I got a massive jolt of happiness reading the passage below. Bolds are mine.
Probably the chief gain from phenomenology is to have united extreme subjectivism and extreme objectivism in its notion of the world or of rationality. Rationality is precisely proportioned to the experiences in which it is disclosed. To say that there exists rationality is to say that perspectives blend, perceptions confirm each other, a meaning emerges. But it should not be set in a realm apart, transposed into absolute Spirit, or into a world in the realist sense. The phenomenological world is not pure being, but the sense which is revealed where the paths of my various experiences intersect, and also where my own and other people’s intersect and engage each other like gears. It is thus inseparable from subjectivity and intersubjectivity, which find their unity when I either take up my past experiences in those of the present, or other people’s in my own. For the first time the philosopher’s thinking is sufficiently conscious not to anticipate itself and endow its own results with reified form in the world. The philosopher tries to conceive the world, others and himself and their interrelations. But the meditating Ego, the ‘impartial spectator’ do not rediscover an already given rationality, they ‘establish themselves’, and establish it, by an act of initiative which has no guarantee in being, its justification resting entirely on the effective power which it confers on us of taking our own history upon ourselves.
The phenomenological world is not the bringing to explicit expression of a pre-existing being, but the laying down of being. Philosophy is not the reflection of a pre-existing truth, but, like art, the act of bringing truth into being. One may well ask how this creation is possible, and if it does not recapture in things a pre-existing Reason. The answer is that the only pre-existent Logos is the world itself, and that the philosophy which brings it into visible existence does not begin by being possible; it is actual or real like the world of which it is a part, and no explanatory hypothesis is clearer than the act whereby we take up this unfinished world in an effort to complete and conceive it. Rationality is not a problem. There is behind it no unknown quantity which has to be determined by deduction, or, beginning with it, demonstrated inductively. We witness every minute the miracle of related experience, and yet nobody knows better than we do how this miracle is worked, for we are ourselves this network of relationships. The world and reason are not problematical. We may say, if we wish, that they are mysterious, but their mystery defines them: there can be no question of dispelling it by some ‘solution’, it is on the hither side of all solutions. True philosophy consists in relearning to look at the world, and in this sense a historical account can give meaning to the world quite as ‘deeply’ as a philosophical treatise. We take our fate in our hands, we become responsible for our history through reflection, but equally by a decision on which we stake our life, and in both cases what is involved is a violent act which is validated by being performed.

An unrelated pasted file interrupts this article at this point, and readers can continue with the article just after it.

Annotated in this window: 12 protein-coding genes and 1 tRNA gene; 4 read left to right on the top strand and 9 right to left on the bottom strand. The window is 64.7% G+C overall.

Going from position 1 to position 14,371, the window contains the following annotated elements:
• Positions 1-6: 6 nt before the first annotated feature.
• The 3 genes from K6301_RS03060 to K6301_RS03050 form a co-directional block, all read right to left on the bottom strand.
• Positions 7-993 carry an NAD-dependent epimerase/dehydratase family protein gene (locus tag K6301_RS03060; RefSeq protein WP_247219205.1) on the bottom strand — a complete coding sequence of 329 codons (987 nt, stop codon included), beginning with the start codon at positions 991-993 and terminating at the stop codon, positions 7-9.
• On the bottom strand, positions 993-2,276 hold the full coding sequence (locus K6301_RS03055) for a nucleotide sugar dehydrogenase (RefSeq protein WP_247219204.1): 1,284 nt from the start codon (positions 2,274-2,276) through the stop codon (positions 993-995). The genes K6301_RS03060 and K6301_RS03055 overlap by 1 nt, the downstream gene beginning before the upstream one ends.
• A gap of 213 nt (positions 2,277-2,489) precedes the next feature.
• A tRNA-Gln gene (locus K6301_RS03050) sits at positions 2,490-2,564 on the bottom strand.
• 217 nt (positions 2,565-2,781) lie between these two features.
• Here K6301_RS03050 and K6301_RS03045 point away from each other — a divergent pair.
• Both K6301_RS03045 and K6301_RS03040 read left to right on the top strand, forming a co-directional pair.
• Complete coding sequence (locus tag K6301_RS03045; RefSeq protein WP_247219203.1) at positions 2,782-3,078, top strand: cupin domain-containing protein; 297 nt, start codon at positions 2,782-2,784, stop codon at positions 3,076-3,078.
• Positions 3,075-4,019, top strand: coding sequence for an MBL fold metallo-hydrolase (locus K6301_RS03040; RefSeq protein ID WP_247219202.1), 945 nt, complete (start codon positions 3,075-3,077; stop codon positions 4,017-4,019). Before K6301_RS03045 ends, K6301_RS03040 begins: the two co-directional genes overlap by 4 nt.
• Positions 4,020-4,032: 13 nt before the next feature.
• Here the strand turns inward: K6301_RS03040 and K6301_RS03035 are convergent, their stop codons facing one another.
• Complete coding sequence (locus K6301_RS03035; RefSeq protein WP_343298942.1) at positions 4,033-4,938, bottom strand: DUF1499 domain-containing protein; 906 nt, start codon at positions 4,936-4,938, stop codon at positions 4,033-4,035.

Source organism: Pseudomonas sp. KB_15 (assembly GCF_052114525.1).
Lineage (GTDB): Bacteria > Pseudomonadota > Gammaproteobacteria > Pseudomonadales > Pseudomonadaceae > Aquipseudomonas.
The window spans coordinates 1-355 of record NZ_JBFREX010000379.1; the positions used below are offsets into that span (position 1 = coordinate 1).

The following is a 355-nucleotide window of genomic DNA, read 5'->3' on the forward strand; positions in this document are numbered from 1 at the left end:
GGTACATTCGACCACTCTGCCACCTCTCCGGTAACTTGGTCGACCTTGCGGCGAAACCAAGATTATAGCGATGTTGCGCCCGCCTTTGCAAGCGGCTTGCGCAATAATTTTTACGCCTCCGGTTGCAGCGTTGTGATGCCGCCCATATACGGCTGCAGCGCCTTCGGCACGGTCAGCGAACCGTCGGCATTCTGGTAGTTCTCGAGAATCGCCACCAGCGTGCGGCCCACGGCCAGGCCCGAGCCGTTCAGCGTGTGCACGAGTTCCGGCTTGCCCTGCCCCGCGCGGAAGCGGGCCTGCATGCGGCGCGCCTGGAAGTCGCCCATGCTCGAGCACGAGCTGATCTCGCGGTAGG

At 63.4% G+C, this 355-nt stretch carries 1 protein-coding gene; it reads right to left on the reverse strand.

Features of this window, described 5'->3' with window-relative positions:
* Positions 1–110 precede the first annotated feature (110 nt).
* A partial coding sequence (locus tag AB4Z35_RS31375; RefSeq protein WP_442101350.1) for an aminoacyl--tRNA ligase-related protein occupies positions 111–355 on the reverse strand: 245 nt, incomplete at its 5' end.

I especially enjoyed this: “the only pre-existent Logos is the world itself, and that the philosophy which brings it into visible existence does not begin by being possible; it is actual or real like the world of which it is a part, and no explanatory hypothesis is clearer than the act whereby we take up this unfinished world in an effort to complete and conceive it.”
This brought to mind a quote from Robert F. Kennedy, which is supposed to be inspiring, but which I find alarming:
“You see things; and you say ‘Why?’ But I dream things that never were; and I say ‘Why not?’”
Anyone who has worked in the design field as long as I have will recognize this attitude. It is the attitude of dudes who still haven’t quite internalized the non-deducibility of reality from one’s brilliant ideas and current understanding of truth. It is the omniscience of the inexperienced who still believe that if they cannot see how something is wrong, that can be taken as evidence that it is right. Or if they can’t understand the reason why someone thinks or acts in some particular way, that means the thought or action is unreasonable.
And naive logic monsters of this kind, if their deductions want you to logically prove to them to their satisfaction that their thinking is wrong — which, of course, is not possible. To them, this proves that you have no point and that they are right. And they believe that your irritation with their insularity is a symptom that, on some level, you kind of know they are right, but just can’t bring yourself to admit it. Perhaps you lack the courage or imagination of a Kennedy.
…anyway, I wanted to be sure I got the RFK quote right, and looking for the original, I found this page, which provided me my second jolt of happiness:
AUTHOR: George Bernard Shaw (1856–1950)
QUOTATION: You see things; and you say “Why?” But I dream things that never were; and I say “Why not?”
ATTRIBUTION: George Bernard Shaw, Back to Methuselah, act I, Selected Plays with Prefaces, vol. 2, p. 7 (1949). The serpent says these words to Eve.
President John F. Kennedy quoted these words in his address to the Irish Parliament, Dublin, June 28, 1963. — Public Papers of the Presidents of the United States: John F. Kennedy, 1963, p. 537.
Senator Robert F. Kennedy used a similar quotation as a theme of his 1968 campaign for the presidential nomination: “Some men see things as they are and say, why; I dream things that never were and say, why not.” Senator Edward M. Kennedy quoted these words of Robert Kennedy’s in his eulogy for his brother in 1968. — The New York Times, June 9, 1968, p. 56.